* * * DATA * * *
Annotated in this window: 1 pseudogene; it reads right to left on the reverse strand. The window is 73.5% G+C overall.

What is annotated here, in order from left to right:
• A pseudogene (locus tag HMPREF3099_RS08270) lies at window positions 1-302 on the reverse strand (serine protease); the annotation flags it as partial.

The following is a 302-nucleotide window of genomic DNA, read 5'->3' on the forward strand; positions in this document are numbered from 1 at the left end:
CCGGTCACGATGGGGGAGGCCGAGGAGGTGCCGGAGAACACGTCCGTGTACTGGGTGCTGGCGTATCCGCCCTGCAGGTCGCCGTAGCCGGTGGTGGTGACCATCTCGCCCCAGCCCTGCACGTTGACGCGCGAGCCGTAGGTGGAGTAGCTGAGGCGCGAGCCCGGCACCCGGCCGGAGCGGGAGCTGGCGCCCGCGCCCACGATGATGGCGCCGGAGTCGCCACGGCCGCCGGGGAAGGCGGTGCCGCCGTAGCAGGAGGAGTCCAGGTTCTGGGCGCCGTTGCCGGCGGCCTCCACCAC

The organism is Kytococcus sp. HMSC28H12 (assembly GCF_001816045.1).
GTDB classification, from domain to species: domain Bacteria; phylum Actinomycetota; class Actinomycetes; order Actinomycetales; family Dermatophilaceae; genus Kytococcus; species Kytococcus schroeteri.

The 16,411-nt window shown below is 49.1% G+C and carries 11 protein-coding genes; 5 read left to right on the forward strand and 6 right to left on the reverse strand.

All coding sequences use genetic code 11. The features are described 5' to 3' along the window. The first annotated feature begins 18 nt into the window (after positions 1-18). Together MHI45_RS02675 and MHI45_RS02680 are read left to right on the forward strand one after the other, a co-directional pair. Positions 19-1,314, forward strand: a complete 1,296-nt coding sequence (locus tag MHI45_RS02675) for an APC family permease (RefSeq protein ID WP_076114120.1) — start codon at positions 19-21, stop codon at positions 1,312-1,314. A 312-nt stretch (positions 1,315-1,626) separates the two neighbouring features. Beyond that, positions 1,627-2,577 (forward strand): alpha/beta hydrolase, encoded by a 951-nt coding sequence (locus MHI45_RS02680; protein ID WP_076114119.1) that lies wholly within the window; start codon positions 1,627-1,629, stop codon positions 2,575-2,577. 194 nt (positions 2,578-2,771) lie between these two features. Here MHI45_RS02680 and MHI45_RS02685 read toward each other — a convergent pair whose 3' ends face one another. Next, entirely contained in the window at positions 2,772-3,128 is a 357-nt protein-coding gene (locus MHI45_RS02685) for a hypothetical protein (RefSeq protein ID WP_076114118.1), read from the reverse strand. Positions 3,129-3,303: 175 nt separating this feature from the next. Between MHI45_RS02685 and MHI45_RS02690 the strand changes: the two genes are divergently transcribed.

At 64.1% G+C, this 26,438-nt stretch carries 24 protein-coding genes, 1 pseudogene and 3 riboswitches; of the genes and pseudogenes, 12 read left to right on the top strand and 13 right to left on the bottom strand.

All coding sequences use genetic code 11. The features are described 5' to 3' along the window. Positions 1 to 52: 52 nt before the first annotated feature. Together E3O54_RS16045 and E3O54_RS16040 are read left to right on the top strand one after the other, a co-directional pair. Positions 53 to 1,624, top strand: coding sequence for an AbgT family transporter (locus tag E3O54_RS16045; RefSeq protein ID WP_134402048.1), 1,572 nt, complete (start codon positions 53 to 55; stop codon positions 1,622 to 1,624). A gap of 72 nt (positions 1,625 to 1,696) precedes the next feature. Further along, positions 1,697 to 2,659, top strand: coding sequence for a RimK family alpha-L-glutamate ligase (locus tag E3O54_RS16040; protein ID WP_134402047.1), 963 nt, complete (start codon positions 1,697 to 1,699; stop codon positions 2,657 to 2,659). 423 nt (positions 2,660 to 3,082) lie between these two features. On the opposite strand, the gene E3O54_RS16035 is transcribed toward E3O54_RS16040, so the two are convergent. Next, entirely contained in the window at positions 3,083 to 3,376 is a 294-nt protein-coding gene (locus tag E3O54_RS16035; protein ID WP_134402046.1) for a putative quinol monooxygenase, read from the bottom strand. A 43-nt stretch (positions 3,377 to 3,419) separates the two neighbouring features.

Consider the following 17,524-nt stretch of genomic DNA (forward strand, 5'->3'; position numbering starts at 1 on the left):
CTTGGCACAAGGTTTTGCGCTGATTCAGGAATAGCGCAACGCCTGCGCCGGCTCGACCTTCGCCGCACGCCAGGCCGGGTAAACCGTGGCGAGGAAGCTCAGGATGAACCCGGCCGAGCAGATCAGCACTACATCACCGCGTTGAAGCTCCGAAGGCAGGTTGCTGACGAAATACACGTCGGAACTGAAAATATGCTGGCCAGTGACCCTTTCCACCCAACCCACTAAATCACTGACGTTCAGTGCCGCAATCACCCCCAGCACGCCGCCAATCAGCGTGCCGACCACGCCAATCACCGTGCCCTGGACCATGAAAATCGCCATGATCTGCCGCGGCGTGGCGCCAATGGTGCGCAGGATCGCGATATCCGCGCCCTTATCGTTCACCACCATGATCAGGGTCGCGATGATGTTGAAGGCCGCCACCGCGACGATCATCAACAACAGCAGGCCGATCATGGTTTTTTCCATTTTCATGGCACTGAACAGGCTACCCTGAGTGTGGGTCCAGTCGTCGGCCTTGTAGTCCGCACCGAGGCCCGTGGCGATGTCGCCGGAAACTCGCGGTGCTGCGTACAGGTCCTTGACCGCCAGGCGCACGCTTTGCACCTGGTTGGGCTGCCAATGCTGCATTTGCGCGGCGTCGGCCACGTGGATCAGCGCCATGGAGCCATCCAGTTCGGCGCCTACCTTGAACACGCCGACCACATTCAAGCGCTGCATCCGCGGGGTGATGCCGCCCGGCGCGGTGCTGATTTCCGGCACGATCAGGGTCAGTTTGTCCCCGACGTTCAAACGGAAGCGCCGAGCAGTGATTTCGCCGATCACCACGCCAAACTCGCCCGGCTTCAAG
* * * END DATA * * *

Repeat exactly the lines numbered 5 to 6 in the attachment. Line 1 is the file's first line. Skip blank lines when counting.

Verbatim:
CCGGTCACGATGGGGGAGGCCGAGGAGGTGCCGGAGAACACGTCCGTGTACTGGGTGCTGGCGTATCCGCCCTGCAGGTCGCCGTAGCCGGTGGTGGTGACCATCTCGCCCCAGCCCTGCACGTTGACGCGCGAGCCGTAGGTGGAGTAGCTGAGGCGCGAGCCCGGCACCCGGCCGGAGCGGGAGCTGGCGCCCGCGCCCACGATGATGGCGCCGGAGTCGCCACGGCCGCCGGGGAAGGCGGTGCCGCCGTAGCAGGAGGAGTCCAGGTTCTGGGCGCCGTTGCCGGCGGCCTCCACCAC

The organism is Kytococcus sp. HMSC28H12 (assembly GCF_001816045.1).